The 'Doyle Brunson' is the nickname for T2 the hand that Doyle won the Main Event with it back to back years. The first time he got it in against Jack Alto who held AJ on and hit a 2 on the turn and a T on the river to make a full house. The second time Doyle got it in good on the turn after turning a higher two pair than his opponent's 85 on T852.
Since then, players have tried to emulate this feat by playing T2 in their games and showing the table if they manage to get a bluff through with it. There are certain hands like this that players will play, not because of the hand's inherent value, but because of the bragging rights, they get if they're able to win with such a trash hand.
This hand is a favorite for players to win with as not only is it a very bad hand and therefore considered skillful if you win with it, but it has a lot of history and is instantly recognizable to anyone who's a fan of poker. This is why you'll see players try and win a hand with T2 but not 92 (unless they're a complete maniac!).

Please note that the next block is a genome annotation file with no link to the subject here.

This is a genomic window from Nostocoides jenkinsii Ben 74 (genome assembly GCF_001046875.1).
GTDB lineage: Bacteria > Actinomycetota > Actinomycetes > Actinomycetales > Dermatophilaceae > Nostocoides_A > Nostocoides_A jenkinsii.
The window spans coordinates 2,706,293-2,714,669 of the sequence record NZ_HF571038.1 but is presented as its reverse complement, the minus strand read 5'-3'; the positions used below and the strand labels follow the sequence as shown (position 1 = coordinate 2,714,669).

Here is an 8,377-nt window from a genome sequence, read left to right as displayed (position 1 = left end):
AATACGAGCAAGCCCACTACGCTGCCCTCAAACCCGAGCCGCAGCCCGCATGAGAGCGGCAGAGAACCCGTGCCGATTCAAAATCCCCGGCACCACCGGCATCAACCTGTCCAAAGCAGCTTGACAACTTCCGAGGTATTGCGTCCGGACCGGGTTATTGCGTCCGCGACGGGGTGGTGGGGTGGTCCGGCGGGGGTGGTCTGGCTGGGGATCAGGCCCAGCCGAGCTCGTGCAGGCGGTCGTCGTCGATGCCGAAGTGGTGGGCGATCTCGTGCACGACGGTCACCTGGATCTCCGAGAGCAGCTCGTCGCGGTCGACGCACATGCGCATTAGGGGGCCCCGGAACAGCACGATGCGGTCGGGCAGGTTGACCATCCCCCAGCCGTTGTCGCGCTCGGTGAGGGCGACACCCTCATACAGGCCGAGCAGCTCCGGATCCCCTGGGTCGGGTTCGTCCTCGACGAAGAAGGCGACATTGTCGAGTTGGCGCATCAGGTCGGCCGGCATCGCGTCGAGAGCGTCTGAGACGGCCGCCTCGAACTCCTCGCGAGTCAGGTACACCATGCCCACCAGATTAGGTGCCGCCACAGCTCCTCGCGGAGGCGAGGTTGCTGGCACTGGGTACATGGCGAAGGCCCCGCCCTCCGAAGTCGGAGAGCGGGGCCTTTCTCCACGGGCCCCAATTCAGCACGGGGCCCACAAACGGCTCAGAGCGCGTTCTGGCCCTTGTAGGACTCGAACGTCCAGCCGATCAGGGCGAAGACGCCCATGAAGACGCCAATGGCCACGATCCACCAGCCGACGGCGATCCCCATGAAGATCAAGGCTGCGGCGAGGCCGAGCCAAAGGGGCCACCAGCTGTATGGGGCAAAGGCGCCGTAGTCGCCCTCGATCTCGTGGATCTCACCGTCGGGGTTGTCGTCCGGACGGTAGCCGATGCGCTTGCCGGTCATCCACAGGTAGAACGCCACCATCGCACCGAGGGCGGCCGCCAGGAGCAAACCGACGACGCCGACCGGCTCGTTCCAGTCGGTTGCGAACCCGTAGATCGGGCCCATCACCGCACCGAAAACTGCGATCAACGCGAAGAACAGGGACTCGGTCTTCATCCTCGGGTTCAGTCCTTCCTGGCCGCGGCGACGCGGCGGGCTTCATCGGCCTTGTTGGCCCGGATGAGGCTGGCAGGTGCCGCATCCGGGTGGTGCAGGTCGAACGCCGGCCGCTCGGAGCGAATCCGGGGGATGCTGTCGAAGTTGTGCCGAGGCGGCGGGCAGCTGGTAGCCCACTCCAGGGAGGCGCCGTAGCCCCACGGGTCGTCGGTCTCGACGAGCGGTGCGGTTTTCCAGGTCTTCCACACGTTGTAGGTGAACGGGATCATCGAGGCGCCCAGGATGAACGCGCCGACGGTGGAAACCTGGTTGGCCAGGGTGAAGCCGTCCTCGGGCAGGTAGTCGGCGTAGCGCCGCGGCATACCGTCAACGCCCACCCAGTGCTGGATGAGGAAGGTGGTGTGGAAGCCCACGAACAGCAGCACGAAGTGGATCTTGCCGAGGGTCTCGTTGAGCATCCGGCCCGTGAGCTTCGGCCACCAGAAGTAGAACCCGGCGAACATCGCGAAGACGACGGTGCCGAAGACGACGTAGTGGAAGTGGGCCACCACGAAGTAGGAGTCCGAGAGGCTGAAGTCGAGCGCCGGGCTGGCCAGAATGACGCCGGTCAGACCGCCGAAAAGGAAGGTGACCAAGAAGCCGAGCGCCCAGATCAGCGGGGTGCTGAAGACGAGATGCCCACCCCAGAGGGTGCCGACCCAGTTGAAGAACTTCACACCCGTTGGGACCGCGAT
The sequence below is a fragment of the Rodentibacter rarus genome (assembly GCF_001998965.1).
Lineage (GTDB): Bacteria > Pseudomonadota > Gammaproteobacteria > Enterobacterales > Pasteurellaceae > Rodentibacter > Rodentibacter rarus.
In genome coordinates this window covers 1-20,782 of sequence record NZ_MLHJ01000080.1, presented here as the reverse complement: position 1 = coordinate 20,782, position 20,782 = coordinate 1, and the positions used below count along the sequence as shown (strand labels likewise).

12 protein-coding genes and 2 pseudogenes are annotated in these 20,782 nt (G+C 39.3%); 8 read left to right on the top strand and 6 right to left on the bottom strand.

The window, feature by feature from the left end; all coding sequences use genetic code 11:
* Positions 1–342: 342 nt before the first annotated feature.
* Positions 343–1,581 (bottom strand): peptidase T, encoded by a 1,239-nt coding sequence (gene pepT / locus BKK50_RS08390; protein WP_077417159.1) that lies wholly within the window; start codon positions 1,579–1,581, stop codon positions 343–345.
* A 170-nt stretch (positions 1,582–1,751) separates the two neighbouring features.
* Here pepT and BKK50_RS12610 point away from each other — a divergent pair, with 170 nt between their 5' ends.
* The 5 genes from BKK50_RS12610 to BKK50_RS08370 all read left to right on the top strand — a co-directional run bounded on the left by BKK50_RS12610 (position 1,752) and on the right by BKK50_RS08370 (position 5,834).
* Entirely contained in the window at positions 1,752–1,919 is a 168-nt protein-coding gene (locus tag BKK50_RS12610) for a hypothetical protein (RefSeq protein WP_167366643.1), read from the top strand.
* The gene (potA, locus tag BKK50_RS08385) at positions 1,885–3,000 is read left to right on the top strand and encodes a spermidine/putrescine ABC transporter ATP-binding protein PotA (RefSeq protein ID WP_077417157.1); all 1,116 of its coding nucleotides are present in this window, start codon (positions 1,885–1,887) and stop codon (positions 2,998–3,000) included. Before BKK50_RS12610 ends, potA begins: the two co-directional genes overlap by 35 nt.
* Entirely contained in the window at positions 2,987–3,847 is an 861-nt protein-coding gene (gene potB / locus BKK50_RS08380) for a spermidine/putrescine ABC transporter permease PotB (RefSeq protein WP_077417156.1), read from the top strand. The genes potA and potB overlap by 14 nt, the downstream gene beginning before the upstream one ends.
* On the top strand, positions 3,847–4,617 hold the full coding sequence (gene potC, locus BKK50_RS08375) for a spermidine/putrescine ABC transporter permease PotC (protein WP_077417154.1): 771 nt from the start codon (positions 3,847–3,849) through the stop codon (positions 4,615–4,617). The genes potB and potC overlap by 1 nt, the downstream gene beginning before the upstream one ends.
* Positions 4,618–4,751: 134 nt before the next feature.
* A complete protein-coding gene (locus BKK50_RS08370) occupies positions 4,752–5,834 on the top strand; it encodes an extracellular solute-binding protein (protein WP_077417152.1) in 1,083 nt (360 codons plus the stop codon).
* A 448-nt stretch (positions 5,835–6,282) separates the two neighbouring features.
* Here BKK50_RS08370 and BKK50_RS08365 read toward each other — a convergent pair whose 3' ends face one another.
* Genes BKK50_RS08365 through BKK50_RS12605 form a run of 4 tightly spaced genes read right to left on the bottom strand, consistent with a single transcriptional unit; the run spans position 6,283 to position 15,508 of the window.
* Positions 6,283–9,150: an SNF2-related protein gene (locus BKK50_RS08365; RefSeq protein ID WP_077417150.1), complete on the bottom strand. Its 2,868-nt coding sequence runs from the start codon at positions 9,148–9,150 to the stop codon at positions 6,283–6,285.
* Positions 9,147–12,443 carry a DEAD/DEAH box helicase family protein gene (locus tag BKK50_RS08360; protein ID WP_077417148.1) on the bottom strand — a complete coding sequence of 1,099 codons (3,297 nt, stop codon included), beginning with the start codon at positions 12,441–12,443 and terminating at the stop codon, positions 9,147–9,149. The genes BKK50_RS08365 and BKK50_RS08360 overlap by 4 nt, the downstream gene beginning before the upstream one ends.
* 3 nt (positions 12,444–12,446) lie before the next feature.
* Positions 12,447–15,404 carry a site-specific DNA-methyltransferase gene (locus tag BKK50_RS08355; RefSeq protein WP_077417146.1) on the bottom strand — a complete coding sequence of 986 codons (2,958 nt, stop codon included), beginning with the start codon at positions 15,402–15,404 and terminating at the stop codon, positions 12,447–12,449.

Given how bad it is, if you want to try and win with this hand it's advised that you only do it in a fun setting or where very little money is at risk.
Poker Hands You Should Play Preflop
Now that we've covered the hands that you should be folding preflop, let's look at the hands you should be playing:
The high pairs (TT+) are the hands that will give you the highest win rate out of any other hand you can be dealt preflop. You should always play these hands unless there's a very specific set of circumstances (usually playing a satellite tournament where you are a middling stack that can fold your way to a ticket).
If the action folds to you and you hold one of these hands you should raise from any position at the table and continue versus aggression. Even if you aren't the preflop aggressor, you should be 3betting with these hands at an extremely high frequency and continuing against a four-bet unless it's from a particularly tight player from an early position.
Suited connectors require a bit more nuanced as not every suited connector should be played from every position. If you're playing at a nine-handed table then the majority, if not all of these hands should be folded from the earliest positions.